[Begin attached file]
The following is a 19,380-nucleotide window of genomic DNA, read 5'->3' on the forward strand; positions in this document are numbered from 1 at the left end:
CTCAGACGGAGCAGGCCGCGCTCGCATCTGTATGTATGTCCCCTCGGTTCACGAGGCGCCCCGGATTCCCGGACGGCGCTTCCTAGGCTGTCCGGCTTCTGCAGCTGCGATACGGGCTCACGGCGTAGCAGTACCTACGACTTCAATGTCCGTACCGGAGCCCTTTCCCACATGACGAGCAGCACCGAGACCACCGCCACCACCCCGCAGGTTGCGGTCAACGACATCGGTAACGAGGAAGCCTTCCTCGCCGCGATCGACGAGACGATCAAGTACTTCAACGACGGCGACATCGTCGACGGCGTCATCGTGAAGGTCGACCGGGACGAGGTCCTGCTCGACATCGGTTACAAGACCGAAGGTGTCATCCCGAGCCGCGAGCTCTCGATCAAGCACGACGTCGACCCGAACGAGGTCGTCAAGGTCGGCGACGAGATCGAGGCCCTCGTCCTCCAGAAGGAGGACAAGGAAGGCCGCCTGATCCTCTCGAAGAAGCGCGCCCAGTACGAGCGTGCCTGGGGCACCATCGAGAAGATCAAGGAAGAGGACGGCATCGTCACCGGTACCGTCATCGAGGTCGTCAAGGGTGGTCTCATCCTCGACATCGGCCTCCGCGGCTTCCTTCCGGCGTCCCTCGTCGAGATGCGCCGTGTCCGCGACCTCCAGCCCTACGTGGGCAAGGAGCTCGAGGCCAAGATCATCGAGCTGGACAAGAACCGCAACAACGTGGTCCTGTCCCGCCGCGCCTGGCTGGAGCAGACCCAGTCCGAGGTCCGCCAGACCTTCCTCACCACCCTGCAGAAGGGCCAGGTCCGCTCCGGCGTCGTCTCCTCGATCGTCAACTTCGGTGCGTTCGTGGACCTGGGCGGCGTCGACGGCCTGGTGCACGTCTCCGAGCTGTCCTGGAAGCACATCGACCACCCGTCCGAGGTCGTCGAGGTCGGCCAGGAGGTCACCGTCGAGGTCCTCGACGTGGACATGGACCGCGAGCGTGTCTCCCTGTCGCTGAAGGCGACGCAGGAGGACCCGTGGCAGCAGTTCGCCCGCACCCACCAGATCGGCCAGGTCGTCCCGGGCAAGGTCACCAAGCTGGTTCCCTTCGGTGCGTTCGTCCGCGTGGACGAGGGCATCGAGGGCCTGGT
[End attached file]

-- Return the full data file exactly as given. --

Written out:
The following is a 19,380-nucleotide window of genomic DNA, read 5'->3' on the forward strand; positions in this document are numbered from 1 at the left end:
CTCAGACGGAGCAGGCCGCGCTCGCATCTGTATGTATGTCCCCTCGGTTCACGAGGCGCCCCGGATTCCCGGACGGCGCTTCCTAGGCTGTCCGGCTTCTGCAGCTGCGATACGGGCTCACGGCGTAGCAGTACCTACGACTTCAATGTCCGTACCGGAGCCCTTTCCCACATGACGAGCAGCACCGAGACCACCGCCACCACCCCGCAGGTTGCGGTCAACGACATCGGTAACGAGGAAGCCTTCCTCGCCGCGATCGACGAGACGATCAAGTACTTCAACGACGGCGACATCGTCGACGGCGTCATCGTGAAGGTCGACCGGGACGAGGTCCTGCTCGACATCGGTTACAAGACCGAAGGTGTCATCCCGAGCCGCGAGCTCTCGATCAAGCACGACGTCGACCCGAACGAGGTCGTCAAGGTCGGCGACGAGATCGAGGCCCTCGTCCTCCAGAAGGAGGACAAGGAAGGCCGCCTGATCCTCTCGAAGAAGCGCGCCCAGTACGAGCGTGCCTGGGGCACCATCGAGAAGATCAAGGAAGAGGACGGCATCGTCACCGGTACCGTCATCGAGGTCGTCAAGGGTGGTCTCATCCTCGACATCGGCCTCCGCGGCTTCCTTCCGGCGTCCCTCGTCGAGATGCGCCGTGTCCGCGACCTCCAGCCCTACGTGGGCAAGGAGCTCGAGGCCAAGATCATCGAGCTGGACAAGAACCGCAACAACGTGGTCCTGTCCCGCCGCGCCTGGCTGGAGCAGACCCAGTCCGAGGTCCGCCAGACCTTCCTCACCACCCTGCAGAAGGGCCAGGTCCGCTCCGGCGTCGTCTCCTCGATCGTCAACTTCGGTGCGTTCGTGGACCTGGGCGGCGTCGACGGCCTGGTGCACGTCTCCGAGCTGTCCTGGAAGCACATCGACCACCCGTCCGAGGTCGTCGAGGTCGGCCAGGAGGTCACCGTCGAGGTCCTCGACGTGGACATGGACCGCGAGCGTGTCTCCCTGTCGCTGAAGGCGACGCAGGAGGACCCGTGGCAGCAGTTCGCCCGCACCCACCAGATCGGCCAGGTCGTCCCGGGCAAGGTCACCAAGCTGGTTCCCTTCGGTGCGTTCGTCCGCGTGGACGAGGGCATCGAGGGCCTGGT